And when one chooses to put multiple classes into a single file instead of a directory, it seems reasonable to present this file as a file, not as a directory, without exposing the inner file content. IDEA has dedicated means for displaying file structure, namely structure tool windows and file structure popup. It seems that the primary use case for “compound” files is placing many small classes in a single file (e.g. colors.scala), when these classes doesn’t belong to any particular main class, and when listing each single class name in Project View is redundant.

      As to why the class + companion object is presented as a single node: the rationale is that companion object is just a holder of static entities for the corresponding type, and they act as a single entity. We don’t list static members in Java separately, and in Scala it’s even easier to find them. As class + companion object combo is extremely typical in Scala, this simplification cleans project view big time.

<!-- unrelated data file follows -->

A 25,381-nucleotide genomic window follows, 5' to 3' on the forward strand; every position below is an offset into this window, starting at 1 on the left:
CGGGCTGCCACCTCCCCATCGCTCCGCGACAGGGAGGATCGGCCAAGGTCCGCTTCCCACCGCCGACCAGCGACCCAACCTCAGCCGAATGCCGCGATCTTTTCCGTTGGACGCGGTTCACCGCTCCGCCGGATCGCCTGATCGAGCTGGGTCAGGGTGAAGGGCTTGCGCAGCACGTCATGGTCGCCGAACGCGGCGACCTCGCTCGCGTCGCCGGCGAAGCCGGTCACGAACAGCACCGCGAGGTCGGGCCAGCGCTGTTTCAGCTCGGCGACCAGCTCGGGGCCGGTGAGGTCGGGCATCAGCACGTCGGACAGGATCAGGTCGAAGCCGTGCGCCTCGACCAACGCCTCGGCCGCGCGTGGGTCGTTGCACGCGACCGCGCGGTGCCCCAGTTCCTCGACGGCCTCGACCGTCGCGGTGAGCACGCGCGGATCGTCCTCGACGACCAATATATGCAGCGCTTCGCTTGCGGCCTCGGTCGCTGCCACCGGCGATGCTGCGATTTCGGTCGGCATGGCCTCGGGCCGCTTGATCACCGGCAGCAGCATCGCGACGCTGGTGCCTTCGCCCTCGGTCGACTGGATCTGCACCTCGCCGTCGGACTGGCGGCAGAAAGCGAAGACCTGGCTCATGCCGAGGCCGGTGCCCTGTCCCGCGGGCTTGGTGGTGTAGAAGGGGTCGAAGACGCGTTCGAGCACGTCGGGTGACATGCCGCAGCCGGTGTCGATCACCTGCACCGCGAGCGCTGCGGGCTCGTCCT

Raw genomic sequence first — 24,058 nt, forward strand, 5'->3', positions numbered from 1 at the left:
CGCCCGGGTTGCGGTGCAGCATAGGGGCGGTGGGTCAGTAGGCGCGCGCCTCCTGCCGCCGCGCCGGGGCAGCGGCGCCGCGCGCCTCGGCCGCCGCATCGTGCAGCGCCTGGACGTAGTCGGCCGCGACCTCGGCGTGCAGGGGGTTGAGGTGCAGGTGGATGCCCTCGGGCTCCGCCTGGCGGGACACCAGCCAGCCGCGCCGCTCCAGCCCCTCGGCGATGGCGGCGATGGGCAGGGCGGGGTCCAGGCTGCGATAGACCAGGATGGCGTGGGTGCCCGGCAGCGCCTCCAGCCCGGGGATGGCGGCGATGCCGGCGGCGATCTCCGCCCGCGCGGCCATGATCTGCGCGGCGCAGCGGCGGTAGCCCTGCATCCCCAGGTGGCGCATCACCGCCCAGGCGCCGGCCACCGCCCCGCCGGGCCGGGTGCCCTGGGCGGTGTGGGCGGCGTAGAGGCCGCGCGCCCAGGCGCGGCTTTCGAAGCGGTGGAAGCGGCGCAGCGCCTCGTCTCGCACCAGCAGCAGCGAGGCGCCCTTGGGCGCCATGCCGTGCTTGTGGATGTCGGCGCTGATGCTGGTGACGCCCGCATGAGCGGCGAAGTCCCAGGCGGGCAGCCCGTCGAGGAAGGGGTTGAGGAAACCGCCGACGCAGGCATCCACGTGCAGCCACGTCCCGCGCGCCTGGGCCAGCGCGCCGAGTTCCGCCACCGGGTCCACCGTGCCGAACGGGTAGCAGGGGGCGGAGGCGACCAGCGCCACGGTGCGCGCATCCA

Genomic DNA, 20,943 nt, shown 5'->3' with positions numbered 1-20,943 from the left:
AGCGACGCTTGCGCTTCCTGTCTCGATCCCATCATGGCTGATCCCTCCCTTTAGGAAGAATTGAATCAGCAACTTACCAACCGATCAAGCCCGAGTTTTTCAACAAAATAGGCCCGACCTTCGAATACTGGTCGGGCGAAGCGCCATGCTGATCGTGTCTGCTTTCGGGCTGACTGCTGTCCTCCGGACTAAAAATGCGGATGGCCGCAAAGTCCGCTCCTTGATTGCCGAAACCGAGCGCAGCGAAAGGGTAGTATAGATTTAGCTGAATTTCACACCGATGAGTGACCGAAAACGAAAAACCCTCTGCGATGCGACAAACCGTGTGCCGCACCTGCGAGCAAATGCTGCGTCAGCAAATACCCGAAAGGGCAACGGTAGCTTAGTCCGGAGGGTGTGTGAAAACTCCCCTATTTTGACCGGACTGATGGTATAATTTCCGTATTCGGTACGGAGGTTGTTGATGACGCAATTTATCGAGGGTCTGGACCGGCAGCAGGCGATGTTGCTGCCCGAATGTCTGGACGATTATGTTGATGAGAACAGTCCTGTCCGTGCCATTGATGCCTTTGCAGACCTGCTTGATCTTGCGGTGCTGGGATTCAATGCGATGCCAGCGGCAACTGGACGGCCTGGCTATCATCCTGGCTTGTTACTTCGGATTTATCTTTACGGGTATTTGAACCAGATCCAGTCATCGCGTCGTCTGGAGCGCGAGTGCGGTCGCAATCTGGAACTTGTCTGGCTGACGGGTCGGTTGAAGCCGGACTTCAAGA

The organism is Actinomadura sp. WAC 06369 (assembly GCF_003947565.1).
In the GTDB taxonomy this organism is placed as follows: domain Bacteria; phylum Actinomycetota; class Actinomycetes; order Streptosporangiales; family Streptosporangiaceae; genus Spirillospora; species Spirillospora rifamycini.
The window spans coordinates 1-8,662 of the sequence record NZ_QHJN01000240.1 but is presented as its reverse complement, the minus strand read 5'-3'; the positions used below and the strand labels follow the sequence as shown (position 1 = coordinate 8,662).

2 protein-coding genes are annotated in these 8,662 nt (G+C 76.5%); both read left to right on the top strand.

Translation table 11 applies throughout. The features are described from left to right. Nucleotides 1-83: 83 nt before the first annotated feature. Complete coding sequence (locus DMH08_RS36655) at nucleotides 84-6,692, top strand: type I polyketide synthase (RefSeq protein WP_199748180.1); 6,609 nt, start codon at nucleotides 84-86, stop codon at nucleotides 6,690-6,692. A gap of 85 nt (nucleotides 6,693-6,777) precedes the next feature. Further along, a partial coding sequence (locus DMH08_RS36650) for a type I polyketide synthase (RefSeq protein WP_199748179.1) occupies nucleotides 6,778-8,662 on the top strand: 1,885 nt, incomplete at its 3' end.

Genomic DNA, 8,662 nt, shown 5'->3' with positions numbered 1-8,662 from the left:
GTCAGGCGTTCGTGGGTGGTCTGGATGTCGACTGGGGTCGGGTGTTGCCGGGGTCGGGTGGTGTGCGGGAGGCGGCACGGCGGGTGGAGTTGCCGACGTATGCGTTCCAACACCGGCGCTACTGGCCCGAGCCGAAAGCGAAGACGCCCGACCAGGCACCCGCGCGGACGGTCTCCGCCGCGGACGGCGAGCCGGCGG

Additional argument for the new Project View scheme is that other languages (for example, Kotlin) uses the same approach, so that’s good for the standpoint of consistency.

      It seems that the new scheme covers all the typical use cases and improves things quite a bit. Once the typical pitfalls are overcome, you can get much cleaner project tree and a seamless navigation.

  4. Randall Schulz says:

    I have to disagree about the file iconography change. I don’t think it’s your place to decide what is “suboptimal” to be “indulged” or not.

    If you feel the need to state an opinion about how one should structure their code, then add an inspection that we can turn off.

    The creators of the Scala language have determined what is allowed and what is not. It is up to programmers to choose how they will use the language. Given the fact that IDEA’s Scala plug-in still contains errors in determining what is actually valid code (that which the compiler accepts), I would prefer you improve the plug-in’s fidelity to the language rather than add opinionated heuristics that cannot be disabled.

  5. Randall Schulz says:

    It has been two weeks.

    I would appreciate a reply from JetBrains on the matter of the changes in the most recent release of the Scala plug-in for IDEA.